There's only one big story this week, and we've all heard it: an armed madman killed 26 people using a Bushmaster .223 semi-automatic assault rifle at Sandy Hook Elementary School in Connecticut, just a few days after another maniac killed 2 and wounded another at Clackamas Mall in Portland, Oregon, using an AR-15 rifle. Here's what your favorite talking heads and opportunistic politicos are saying about it on Sunday, December 16th:
Highlights: If you didn’t know, Bloomberg is very serious about gun control, and he thinks the president should be too.
"It’s time for the president, I think, to stand up and lead and tell this country what we should do — not go to Congress and say, 'what do you guys want to do? ... This should be his number one agenda.
If Obama does nothing, Bloomberg says, "something like 48,000 Americans will be killed with illegal guns."
Meet the Press producer Betsy Martin tweeted that she reached out to "ALL 31 pro-gun rights Sens in the new Congress" to defend their views on the show, and received no takers. Gun rights advocates have really been routed this week. Expect a lot of damage control, starting in a few days when the initial shock is over.
2. CBS' Face the Nation: Senator Kay Hutchison (R-Texas), Senator Chuck Schumer (D-N.Y.); roundtable (presumably on gun control) with Georgetown University's Michael Dyson, Jeffrey Goldberg of The Atlantic and Dan Gross of The Brady Campaign to Prevent Violence.
Highlights: Connecticut Governor Dan Malloy says that the nation needs to "start to question whether assault weapons should be allowed to be distributed the way they are," states that Connecticut gun laws "didn't prevent that woman from acquiring that weapon."
3. ABC's This Week: Connecticut Governor Dan Malloy, Senator Richard Blumenthal (D-Conn.) and Senator-elect Chris Murphy (D-Conn.), as well as Hartford Mayor Pedro Segarra; roundtable with ABC News' George Will, Donna Brazile, Representative Jason Chaffetz (R-Utah), and Representative Steve Israel (D-N.Y.).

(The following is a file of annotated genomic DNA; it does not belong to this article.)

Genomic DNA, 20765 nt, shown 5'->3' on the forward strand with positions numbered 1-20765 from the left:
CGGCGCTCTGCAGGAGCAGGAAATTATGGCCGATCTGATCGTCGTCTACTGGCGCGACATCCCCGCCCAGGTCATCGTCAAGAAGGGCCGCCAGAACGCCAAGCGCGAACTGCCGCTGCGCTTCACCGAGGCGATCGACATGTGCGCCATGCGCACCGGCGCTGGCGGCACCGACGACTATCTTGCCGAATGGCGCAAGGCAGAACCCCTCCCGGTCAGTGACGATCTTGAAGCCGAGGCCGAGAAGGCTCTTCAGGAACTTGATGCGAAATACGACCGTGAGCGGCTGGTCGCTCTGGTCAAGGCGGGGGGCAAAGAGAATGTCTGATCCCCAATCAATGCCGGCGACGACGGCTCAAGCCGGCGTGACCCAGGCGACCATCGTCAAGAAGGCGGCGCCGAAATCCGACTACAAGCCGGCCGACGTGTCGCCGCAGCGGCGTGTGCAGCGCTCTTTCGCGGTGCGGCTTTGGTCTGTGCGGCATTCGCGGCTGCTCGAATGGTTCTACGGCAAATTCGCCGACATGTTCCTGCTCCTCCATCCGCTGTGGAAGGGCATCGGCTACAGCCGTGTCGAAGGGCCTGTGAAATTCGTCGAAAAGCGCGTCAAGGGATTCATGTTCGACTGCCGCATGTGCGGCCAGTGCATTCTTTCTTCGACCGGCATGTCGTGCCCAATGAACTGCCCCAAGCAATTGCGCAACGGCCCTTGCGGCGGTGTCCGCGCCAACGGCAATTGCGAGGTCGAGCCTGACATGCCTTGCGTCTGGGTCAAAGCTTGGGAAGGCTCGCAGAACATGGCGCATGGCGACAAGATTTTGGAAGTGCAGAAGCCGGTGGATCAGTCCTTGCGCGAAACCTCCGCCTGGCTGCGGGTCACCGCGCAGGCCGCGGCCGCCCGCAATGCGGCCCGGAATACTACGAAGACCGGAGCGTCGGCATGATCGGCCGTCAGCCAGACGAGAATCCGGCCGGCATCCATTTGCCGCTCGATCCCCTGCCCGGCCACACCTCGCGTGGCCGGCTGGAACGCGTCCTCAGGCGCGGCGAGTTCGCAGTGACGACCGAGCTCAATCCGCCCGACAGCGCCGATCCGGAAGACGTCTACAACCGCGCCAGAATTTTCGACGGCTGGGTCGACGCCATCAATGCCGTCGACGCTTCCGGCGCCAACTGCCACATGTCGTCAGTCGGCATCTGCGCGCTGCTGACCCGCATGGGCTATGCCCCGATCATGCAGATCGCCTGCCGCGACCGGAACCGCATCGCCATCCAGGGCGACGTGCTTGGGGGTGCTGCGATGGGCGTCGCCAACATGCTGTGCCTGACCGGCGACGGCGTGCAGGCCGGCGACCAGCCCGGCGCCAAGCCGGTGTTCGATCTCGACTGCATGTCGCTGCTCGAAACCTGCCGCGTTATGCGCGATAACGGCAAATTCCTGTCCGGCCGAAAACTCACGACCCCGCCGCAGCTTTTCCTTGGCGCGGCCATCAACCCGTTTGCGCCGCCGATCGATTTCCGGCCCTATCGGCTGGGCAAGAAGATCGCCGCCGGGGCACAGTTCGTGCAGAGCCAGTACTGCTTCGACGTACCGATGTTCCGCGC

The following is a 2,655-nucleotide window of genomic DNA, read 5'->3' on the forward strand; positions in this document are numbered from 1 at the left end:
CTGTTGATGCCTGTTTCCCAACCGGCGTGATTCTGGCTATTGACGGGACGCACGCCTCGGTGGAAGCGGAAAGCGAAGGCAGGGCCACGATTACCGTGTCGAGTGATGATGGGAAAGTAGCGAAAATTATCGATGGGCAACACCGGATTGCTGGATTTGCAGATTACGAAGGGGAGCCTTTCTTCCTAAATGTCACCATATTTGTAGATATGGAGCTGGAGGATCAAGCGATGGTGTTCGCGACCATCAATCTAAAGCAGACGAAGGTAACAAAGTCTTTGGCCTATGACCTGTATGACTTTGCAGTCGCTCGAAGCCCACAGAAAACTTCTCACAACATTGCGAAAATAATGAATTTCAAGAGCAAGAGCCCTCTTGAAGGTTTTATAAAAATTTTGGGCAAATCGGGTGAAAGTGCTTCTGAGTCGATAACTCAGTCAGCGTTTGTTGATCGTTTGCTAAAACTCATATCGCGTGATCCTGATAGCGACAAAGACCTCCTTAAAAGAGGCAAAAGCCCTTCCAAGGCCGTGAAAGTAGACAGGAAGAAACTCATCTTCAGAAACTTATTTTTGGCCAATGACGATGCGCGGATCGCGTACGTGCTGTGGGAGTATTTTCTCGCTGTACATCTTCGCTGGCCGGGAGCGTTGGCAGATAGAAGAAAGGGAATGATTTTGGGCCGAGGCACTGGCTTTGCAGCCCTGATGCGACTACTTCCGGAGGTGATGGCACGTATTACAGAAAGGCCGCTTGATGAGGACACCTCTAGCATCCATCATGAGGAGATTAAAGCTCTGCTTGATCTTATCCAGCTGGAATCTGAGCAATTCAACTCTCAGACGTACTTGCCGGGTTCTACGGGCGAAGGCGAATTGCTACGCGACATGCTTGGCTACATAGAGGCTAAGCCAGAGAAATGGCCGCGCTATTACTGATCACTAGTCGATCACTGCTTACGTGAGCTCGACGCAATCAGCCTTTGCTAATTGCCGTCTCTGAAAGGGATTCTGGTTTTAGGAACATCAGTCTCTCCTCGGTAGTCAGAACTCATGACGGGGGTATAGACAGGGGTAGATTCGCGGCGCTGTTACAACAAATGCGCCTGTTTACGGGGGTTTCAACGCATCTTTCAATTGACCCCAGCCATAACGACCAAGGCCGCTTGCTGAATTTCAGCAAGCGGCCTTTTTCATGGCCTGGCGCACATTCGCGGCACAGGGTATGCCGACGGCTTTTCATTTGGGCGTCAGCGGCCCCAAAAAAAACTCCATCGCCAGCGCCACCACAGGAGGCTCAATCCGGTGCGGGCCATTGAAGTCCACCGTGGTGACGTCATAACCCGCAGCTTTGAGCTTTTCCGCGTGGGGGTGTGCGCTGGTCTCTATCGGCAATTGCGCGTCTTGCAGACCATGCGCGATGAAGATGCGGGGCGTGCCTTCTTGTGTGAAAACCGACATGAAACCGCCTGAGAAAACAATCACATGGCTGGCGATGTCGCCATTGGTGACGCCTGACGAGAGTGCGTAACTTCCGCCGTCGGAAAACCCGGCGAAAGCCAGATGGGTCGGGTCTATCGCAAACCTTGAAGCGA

Highlights: Murphy, trying hard not to anger gun-rights advocates: "We have to acknowledge that there is no simple solution, that, yes, there needs to be a conversation about gun control, but also about the way we treat mental illness, also about the culture of violence in this country."
Correspondent Pierre Thomas, having said there would be another shooting: "Didn't mean to be prophetic, but these are just the facts. In this country, we have a love affair with guns." Thomas says that it would be "very difficult" to pull guns off the street, since there are so many.
Chaffetz deflects the focus from guns, saying, "we have to deal with the mental health aspect [...] we also have to deal with the new social ramifications of the bombardment and the immediacy of social interaction between violence, the realism that you find in games and movies." Congresswoman Donna Edwards (D-Md.) brings it back, acknowledging those factors but saying, "we've got to get the guns. I mean, we just do."
Highlights: Easton ludicrously says that principals need to be better equipped to handle such situations through "training them to use stun guns [...] armed guards make more sense than that."
Brit Hume discusses why it is so hard for Americans to address gun control: "There's always been this kind of Wild West component to the way we are as a nation. You starting talking about steps you can take … you're up against the First Amendment, or the Second Amendment … [we are] free, prosperous, and dangerous."
Highlights: Governor Malloy: "What we know is he shot his way into the building … he penetrated the building by literally shooting an entrance into the building. And that's what an assault weapon can do for you … this is a violent world, we are a particularly violent country within that world."
7. MSNBC's Up With Chris Hayes: Continued coverage of the Sandy Hook shootings, featuring Goldie Taylor, Ezra Klein of the Washington Post, David Sirota of Salon.com, author Jane McAlevey, Professor Sarah Deer, legal scholar Akhil Amar and former Baltimore police officer Peter Moskos.
Highlights: Sirota explains that Democrats perhaps do not realize that "8 out of 10" southern Republicans' reaction to the shooting was wishing someone with a gun was present to handle the situation.
Goldie Taylor talks about her father's murder-by-gun. "It was not a AK-47, it was not a Bushmaster: it was a .22, 4 bullets to the head … 20 years later, my brother Christopher … he was murdered in a remarkably similar fashion. Both of them were gun owners. Neither of them had an opportunity to defend themselves, they were ambushed." Taylor admits to owning a gun for many years afterwards, which made her feel more secure – "there's a bravado that comes with it." Goldie says she no longer feels secure with (a chilling, yet heartfelt call for a re-evaluation of our nation's policy on guns). "If we can regulate poisons … why can't we regulate the most dangerous product out there?" As Sirota pointed out, the NRA originally pushed for stringent gun control in order to portray gun ownership as responsible and safe.